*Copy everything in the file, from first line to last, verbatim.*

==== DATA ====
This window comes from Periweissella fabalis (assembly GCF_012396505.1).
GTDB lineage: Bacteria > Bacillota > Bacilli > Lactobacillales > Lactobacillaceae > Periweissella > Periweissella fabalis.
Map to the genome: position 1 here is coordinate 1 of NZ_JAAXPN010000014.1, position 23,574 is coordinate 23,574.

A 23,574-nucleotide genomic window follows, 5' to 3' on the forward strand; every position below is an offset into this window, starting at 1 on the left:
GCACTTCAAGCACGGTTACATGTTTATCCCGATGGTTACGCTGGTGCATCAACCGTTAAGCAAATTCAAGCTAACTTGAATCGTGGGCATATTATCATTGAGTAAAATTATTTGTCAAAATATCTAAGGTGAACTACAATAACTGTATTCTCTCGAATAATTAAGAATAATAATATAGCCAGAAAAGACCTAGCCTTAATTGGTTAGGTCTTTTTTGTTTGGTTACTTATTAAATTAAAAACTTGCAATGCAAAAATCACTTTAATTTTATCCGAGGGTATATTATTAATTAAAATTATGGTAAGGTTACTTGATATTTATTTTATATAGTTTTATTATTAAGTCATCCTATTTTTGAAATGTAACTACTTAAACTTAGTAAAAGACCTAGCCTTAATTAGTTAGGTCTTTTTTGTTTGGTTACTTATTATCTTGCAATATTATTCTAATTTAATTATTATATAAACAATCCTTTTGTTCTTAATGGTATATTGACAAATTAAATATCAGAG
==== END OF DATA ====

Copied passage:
This window comes from Periweissella fabalis (assembly GCF_012396505.1).
GTDB lineage: Bacteria > Bacillota > Bacilli > Lactobacillales > Lactobacillaceae > Periweissella > Periweissella fabalis.
Map to the genome: position 1 here is coordinate 1 of NZ_JAAXPN010000014.1, position 23,574 is coordinate 23,574.

A 23,574-nucleotide genomic window follows, 5' to 3' on the forward strand; every position below is an offset into this window, starting at 1 on the left:
GCACTTCAAGCACGGTTACATGTTTATCCCGATGGTTACGCTGGTGCATCAACCGTTAAGCAAATTCAAGCTAACTTGAATCGTGGGCATATTATCATTGAGTAAAATTATTTGTCAAAATATCTAAGGTGAACTACAATAACTGTATTCTCTCGAATAATTAAGAATAATAATATAGCCAGAAAAGACCTAGCCTTAATTGGTTAGGTCTTTTTTGTTTGGTTACTTATTAAATTAAAAACTTGCAATGCAAAAATCACTTTAATTTTATCCGAGGGTATATTATTAATTAAAATTATGGTAAGGTTACTTGATATTTATTTTATATAGTTTTATTATTAAGTCATCCTATTTTTGAAATGTAACTACTTAAACTTAGTAAAAGACCTAGCCTTAATTAGTTAGGTCTTTTTTGTTTGGTTACTTATTATCTTGCAATATTATTCTAATTTAATTATTATATAAACAATCCTTTTGTTCTTAATGGTATATTGACAAATTAAATATCAGAG